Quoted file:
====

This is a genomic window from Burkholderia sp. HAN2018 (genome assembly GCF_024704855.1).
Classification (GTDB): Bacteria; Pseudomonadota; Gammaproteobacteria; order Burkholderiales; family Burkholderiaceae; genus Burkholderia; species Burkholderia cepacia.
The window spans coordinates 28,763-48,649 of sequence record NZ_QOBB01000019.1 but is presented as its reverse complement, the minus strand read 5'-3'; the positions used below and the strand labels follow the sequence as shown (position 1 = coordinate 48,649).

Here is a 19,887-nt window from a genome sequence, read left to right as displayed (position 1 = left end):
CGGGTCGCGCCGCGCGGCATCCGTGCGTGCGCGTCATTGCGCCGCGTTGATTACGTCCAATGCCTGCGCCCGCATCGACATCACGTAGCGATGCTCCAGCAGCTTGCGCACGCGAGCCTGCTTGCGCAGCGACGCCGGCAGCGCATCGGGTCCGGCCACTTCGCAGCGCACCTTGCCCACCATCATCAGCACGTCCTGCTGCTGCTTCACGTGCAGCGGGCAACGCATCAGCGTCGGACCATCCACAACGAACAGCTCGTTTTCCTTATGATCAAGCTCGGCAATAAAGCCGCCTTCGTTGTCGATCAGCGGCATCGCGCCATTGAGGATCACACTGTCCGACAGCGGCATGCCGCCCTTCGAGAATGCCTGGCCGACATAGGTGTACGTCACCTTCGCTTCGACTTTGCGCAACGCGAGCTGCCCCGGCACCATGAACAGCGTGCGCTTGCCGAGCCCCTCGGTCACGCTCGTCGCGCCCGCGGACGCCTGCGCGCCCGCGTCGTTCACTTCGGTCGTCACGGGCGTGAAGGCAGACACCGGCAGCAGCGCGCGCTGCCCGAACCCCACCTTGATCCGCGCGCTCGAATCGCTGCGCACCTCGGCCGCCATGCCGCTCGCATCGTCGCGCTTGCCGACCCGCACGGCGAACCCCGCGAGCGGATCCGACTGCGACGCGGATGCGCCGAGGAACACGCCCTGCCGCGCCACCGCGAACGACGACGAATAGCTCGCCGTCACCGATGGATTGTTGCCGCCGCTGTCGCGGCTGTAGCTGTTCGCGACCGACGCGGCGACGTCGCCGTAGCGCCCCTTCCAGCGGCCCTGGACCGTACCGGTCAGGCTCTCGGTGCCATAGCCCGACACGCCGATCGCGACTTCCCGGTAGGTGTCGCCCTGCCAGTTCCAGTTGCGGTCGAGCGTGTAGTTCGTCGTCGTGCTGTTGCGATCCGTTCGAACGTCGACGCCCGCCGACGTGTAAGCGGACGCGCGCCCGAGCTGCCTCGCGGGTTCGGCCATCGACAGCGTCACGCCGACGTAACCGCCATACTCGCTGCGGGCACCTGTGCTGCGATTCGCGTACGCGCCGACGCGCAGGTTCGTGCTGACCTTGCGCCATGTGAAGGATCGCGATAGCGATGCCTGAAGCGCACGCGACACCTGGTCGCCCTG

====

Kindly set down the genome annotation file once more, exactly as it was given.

This is a genomic window from Burkholderia sp. HAN2018 (genome assembly GCF_024704855.1).
Classification (GTDB): Bacteria; Pseudomonadota; Gammaproteobacteria; order Burkholderiales; family Burkholderiaceae; genus Burkholderia; species Burkholderia cepacia.
The window spans coordinates 28,763-48,649 of sequence record NZ_QOBB01000019.1 but is presented as its reverse complement, the minus strand read 5'-3'; the positions used below and the strand labels follow the sequence as shown (position 1 = coordinate 48,649).

Here is a 19,887-nt window from a genome sequence, read left to right as displayed (position 1 = left end):
CGGGTCGCGCCGCGCGGCATCCGTGCGTGCGCGTCATTGCGCCGCGTTGATTACGTCCAATGCCTGCGCCCGCATCGACATCACGTAGCGATGCTCCAGCAGCTTGCGCACGCGAGCCTGCTTGCGCAGCGACGCCGGCAGCGCATCGGGTCCGGCCACTTCGCAGCGCACCTTGCCCACCATCATCAGCACGTCCTGCTGCTGCTTCACGTGCAGCGGGCAACGCATCAGCGTCGGACCATCCACAACGAACAGCTCGTTTTCCTTATGATCAAGCTCGGCAATAAAGCCGCCTTCGTTGTCGATCAGCGGCATCGCGCCATTGAGGATCACACTGTCCGACAGCGGCATGCCGCCCTTCGAGAATGCCTGGCCGACATAGGTGTACGTCACCTTCGCTTCGACTTTGCGCAACGCGAGCTGCCCCGGCACCATGAACAGCGTGCGCTTGCCGAGCCCCTCGGTCACGCTCGTCGCGCCCGCGGACGCCTGCGCGCCCGCGTCGTTCACTTCGGTCGTCACGGGCGTGAAGGCAGACACCGGCAGCAGCGCGCGCTGCCCGAACCCCACCTTGATCCGCGCGCTCGAATCGCTGCGCACCTCGGCCGCCATGCCGCTCGCATCGTCGCGCTTGCCGACCCGCACGGCGAACCCCGCGAGCGGATCCGACTGCGACGCGGATGCGCCGAGGAACACGCCCTGCCGCGCCACCGCGAACGACGACGAATAGCTCGCCGTCACCGATGGATTGTTGCCGCCGCTGTCGCGGCTGTAGCTGTTCGCGACCGACGCGGCGACGTCGCCGTAGCGCCCCTTCCAGCGGCCCTGGACCGTACCGGTCAGGCTCTCGGTGCCATAGCCCGACACGCCGATCGCGACTTCCCGGTAGGTGTCGCCCTGCCAGTTCCAGTTGCGGTCGAGCGTGTAGTTCGTCGTCGTGCTGTTGCGATCCGTTCGAACGTCGACGCCCGCCGACGTGTAAGCGGACGCGCGCCCGAGCTGCCTCGCGGGTTCGGCCATCGACAGCGTCACGCCGACGTAACCGCCATACTCGCTGCGGGCACCTGTGCTGCGATTCGCGTACGCGCCGACGCGCAGGTTCGTGCTGACCTTGCGCCATGTGAAGGATCGCGATAGCGATGCCTGAAGCGCACGCGACACCTGGTCGCCCTG